Many Unanswered Questions About Cleveland Serial Killer

Anthony Sowell's house on Imperial Avenue on Cleveland's east side.
Anthony Sowell's house on Imperial Avenue on Cleveland's east side.
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Cleveland Police Special Operations Chief Ed Tomba stepped out of a Justice Center courtroom with mixed feelings yesterday morning. On the one hand, he was relieved that murder suspect Anthony Sowell, a convicted sex offender, had been formally charged. On the other hand, he was still trying to comprehend the magnitude of Sowell's alleged crimes.

ED TOMBA: In 24 years in law enforcement, we've never seen anything like it.

Officials have now identified one of the 11 victims --- 53-year-old Tonia Carmichael, who has been missing for about a year. After police informed the Carmichael family, Cuyahoga County Coroner Frank Miller provided some of the first forensic details of her murder and that of the others.

FRANK MILLER: They are all African American women. 7 died of ligature strangulation. 1 - Manual strangulation. 2- undetermined / 1- ongoing autopsy. A case of strangulation or homicidal violence.

Miller says some of these crimes may date back as far as 2005, the year when Anthony Sowell returned to his home neighborhood after serving a 15-year sentence for rape. Sowell's neighbors stood across the street from his white duplex, watching TV crews from around the world setting up cameras and satellite dishes. Darnissa Wiley says, until recent weeks, there was no reason to suspect what was going on in the house.

DARNISSA WILEY: He had a block party in the summertime. He barbequed for the whole neighborhood. People were going in his house, in his backyard, and no one knew that kind of behavior was going on.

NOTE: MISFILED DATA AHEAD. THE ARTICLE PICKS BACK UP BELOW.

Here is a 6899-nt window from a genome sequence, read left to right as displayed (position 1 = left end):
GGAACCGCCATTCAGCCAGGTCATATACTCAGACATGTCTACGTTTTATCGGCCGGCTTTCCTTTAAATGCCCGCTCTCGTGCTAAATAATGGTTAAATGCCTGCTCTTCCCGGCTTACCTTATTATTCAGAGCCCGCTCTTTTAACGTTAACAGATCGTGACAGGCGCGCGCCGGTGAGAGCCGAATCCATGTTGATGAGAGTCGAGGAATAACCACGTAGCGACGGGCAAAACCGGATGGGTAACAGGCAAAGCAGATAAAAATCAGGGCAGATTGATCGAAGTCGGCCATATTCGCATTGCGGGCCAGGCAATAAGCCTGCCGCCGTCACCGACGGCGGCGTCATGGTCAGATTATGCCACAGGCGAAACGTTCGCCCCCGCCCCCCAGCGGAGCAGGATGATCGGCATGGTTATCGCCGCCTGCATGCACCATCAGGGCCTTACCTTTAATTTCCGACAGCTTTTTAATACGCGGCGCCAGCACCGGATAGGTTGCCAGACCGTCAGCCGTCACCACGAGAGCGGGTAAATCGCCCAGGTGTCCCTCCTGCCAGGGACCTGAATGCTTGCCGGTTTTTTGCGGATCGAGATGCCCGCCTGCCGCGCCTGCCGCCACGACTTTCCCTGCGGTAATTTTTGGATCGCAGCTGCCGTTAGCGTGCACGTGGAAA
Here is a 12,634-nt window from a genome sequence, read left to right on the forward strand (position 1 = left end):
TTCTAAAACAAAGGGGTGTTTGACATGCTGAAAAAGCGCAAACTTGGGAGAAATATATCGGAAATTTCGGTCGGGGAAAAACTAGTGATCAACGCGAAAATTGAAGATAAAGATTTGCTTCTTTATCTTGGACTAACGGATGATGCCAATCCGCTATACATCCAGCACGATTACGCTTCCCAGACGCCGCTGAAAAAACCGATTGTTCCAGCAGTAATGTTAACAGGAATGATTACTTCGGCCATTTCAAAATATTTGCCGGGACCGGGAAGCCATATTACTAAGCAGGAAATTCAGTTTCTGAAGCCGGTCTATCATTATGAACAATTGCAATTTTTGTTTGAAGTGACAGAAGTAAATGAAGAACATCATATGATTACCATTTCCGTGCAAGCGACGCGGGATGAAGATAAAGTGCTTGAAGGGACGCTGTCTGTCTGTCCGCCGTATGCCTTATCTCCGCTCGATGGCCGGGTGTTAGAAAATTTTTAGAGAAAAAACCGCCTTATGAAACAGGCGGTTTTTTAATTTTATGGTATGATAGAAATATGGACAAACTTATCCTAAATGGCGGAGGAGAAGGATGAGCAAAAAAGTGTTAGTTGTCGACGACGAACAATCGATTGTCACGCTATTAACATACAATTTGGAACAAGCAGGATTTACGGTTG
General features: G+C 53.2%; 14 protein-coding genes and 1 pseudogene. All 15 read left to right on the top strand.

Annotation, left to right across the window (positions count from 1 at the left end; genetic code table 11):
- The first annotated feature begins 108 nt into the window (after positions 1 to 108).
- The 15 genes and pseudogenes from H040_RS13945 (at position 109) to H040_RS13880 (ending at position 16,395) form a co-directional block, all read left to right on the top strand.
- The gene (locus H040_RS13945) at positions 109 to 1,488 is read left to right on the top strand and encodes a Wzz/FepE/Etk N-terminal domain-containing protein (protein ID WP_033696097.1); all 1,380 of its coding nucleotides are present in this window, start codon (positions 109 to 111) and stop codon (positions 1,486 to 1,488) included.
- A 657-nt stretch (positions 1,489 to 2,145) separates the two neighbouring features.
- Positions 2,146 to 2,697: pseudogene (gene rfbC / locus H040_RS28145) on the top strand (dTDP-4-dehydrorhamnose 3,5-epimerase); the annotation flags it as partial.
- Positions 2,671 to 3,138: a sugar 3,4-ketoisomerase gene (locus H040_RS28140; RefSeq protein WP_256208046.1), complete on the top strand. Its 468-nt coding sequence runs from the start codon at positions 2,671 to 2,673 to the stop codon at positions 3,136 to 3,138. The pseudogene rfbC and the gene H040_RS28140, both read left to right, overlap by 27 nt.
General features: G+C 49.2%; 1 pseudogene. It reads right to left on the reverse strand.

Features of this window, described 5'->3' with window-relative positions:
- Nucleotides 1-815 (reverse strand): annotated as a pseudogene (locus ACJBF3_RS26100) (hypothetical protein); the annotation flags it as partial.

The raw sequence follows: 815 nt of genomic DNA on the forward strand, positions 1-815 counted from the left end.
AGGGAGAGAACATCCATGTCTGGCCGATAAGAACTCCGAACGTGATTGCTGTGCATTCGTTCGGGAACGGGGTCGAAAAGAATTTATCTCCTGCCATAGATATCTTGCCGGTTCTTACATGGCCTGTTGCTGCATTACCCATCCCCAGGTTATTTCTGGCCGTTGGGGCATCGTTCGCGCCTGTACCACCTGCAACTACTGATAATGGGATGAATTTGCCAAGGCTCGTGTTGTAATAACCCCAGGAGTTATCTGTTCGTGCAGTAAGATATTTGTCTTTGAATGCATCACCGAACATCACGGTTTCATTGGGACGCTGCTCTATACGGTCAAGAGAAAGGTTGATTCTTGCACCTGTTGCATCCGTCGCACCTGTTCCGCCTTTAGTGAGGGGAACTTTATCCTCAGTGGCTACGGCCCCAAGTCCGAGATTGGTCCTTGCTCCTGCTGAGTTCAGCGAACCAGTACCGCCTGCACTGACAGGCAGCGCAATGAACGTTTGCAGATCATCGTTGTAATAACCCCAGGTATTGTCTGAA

Despite the fact that the a strong stench hung in the air, she never tied it to the house or suspected it was decomposing bodies. Some neighbors blamed it on a nearby sausage factory. Charles Sharp says he figured it was a dead dog that had been hit by a car. He went downtown to City Hall to complain, but says nothing ever came from it.

CHARLES SHARP: When you smell that odor in the neighborhood and you don't get nobody's attention on it, what can you do?

That report to authorities is one of several that remain unexplained. Did officials investigate? When? If not, why not? Some residents have complained that they had no idea that Sowell was a registered sexual predator and that police were slow to investigate reports of missing women in the neighborhood. That's understandable, according to Dr. David Licate who directs the Criminal Justice Program at the University of Akron, He says the sheer number of registered predators living in the mainstream population is hard to keep tabs on.

DAVID LICATE: It takes a lot of human resources to do that. Obviously today budgets are not in the favor of law enforcement or any other business enterprise in terms of hiring.

The sheriff's office handled Sowell's probation check-ups but whether the Cleveland police were aware that he was a convicted sex offender or when they knew is still unclear. Ada Averyhart, who lives a couple of blocks from the crime scene says city officials bear part of the blame for being slow to react to the recent events in her neighborhood, but she also worries about a culture of silence that pervades these streets.

ADA AVERYHART: Once upon a time this was a viable neighborhood. Everybody got along. But now, everybody's going their own way. They just don't talk anymore. Whatever happens, happens.

Local councilman Zack Reed has organized a gathering of area ministers this morning at 10:00 for what's billed as a community meeting to pray for healing and to seek justice. Reed is also calling for public hearings to get answers to the many unanswered questions about this tragedy.

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